Aftercare for students

By love is respect Youth Council member

Leaving an unhealthy or abusive relationship always comes with its share of challenges and is often one of the most dangerous times for survivors of dating violence. But what happens when you are a high school or university student? Leaving these relationships is difficult enough without having to see the person the next day at school. These are some useful tips from survivor to survivor about how to stay emotionally, mentally, and physically safe in a school environment after leaving an abusive relationship.

As overwhelming as this task might feel, an integral part of getting back on your feet is finding someone you can trust. When you have had your trust consistently broken, betrayed, or questioned, finding someone who just supports and believes you can be the most comforting thing. A support system can also be a friendly face when you walk into school every day, someone to sit with at lunch, or someone to walk you to class when you don’t feel safe going alone.

The next thing that really helped me was doing some research about relationship abuse, domestic violence, coercion, stalking, etc. Understanding what happened to you can help validate both your decisions and your emotions as well.

You are doing an amazing job handling a scary and overwhelming situation.

It is okay if you feel guilty, sad, relieved, remorseful, numb, or even happy. Understanding what happened can help you process your feelings, while also assisting you in determining the best course of action for handling future encounters.

Another important component is safety: it is important that you get someone involved (a guidance counselor, a parent, a friend, or a teacher) if you feel you are in danger at school with this person. Taking steps such as moving your locker further away from theirs, switching your schedule around so you do not have classes with them, and alerting authorities if necessary, are all options you can consider if you feel unsafe. If you feel they are a threat to you, themselves, or others, it is never a bad idea to get some other people clued into what has been happening. You do not have to be alone during this time; people are willing and able to help if you give them the chance. You are doing great.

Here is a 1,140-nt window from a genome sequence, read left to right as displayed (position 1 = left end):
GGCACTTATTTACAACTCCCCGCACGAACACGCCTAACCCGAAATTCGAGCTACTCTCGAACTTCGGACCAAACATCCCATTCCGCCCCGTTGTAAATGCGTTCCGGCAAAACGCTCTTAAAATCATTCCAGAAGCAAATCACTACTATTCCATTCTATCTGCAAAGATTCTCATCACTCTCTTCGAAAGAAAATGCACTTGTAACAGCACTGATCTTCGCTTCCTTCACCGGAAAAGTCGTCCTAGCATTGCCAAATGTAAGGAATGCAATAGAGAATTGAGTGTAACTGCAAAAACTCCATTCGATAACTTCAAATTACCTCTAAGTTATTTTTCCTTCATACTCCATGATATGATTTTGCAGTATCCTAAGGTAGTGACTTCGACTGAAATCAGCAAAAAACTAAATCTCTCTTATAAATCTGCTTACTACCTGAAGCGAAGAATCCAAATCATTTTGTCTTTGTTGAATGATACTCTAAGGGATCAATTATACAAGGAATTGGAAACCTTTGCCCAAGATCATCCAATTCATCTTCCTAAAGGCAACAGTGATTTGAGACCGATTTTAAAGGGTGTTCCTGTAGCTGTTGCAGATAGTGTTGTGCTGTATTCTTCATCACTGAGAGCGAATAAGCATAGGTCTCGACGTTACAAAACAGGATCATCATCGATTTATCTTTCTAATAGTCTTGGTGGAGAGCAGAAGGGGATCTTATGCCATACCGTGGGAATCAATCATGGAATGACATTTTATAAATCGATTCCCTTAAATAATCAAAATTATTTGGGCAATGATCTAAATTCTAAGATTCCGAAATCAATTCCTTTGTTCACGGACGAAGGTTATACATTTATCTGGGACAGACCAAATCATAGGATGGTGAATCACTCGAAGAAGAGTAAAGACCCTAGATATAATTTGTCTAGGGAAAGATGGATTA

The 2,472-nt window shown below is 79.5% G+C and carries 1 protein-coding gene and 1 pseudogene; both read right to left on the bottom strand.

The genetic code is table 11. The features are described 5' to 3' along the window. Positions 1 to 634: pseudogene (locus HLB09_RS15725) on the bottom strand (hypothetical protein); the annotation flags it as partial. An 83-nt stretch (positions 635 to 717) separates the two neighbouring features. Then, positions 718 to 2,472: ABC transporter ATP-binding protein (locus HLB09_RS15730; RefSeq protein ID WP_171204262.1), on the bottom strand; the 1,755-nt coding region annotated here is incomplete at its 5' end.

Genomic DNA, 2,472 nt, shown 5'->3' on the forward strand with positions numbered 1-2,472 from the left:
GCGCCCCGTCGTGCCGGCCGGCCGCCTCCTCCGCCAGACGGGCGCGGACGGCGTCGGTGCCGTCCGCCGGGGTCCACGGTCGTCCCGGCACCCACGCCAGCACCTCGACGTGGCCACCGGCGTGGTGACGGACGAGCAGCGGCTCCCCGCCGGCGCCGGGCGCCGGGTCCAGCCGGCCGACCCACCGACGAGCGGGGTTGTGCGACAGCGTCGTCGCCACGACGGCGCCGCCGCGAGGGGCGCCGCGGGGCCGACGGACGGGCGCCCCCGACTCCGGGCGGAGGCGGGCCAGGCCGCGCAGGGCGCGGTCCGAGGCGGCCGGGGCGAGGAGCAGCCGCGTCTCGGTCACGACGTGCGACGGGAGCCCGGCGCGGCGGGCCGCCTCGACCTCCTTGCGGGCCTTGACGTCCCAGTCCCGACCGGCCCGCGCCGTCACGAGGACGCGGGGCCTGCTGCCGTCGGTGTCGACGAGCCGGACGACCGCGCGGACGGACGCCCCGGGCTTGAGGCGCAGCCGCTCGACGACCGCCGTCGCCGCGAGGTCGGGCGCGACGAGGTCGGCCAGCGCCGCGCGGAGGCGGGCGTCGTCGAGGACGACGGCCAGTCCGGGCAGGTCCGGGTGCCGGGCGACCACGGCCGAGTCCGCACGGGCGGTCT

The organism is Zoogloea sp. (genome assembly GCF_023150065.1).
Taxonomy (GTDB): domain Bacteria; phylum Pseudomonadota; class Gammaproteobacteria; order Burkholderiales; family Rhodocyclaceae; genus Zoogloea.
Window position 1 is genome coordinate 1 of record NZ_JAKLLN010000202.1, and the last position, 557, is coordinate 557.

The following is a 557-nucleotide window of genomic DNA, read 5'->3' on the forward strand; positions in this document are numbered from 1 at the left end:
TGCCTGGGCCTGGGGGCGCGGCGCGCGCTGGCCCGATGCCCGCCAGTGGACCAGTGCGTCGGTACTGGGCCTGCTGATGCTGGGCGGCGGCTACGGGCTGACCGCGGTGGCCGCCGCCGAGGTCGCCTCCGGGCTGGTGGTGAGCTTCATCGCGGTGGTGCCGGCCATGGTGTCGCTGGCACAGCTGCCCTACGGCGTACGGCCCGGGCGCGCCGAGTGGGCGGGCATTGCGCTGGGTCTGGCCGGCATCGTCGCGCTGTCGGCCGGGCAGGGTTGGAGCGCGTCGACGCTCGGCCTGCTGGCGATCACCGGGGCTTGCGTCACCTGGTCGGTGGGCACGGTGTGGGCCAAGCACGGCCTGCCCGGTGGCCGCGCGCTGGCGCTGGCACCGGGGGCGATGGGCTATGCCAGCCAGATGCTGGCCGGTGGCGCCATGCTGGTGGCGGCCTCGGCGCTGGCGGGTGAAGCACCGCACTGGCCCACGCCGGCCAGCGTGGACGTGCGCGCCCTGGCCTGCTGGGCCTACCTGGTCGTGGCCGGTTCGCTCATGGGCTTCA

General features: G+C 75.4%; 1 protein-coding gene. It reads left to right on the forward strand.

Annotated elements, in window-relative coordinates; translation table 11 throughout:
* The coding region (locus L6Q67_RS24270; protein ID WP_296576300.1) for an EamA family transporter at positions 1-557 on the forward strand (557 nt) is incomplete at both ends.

Finally, it’s always a good idea to be emotionally and mentally prepared to deal with some problems and hurtful situations. Your ex might try to convince you that you have made a mistake by leaving them; they might spread rumors about you and play the victim; they may even take to social media and make fake accounts under your name or spam your phone with texts and calls. This can all sound overwhelming and scary to think about, but it is best to have a game plan in place when you walk through the school doors.

You are the expert in your own situation, and only you know whether it is beneficial for you to engage with them if they are exhibiting this kind of behavior.

Giving some thought to how you will react if they approach you wanting to discuss something about the break up or to say something hurtful, demeaning, or threatening is a helpful tool in my experience – this way, you are not caught off guard and are emotionally prepared. Take care of yourself during this time, and practice good self-care. Please give yourself grace and patience as you navigate this, and do not make yourself the enemy. You are doing an amazing job.

Answers shouldn’t be hard to find.

We're here to help!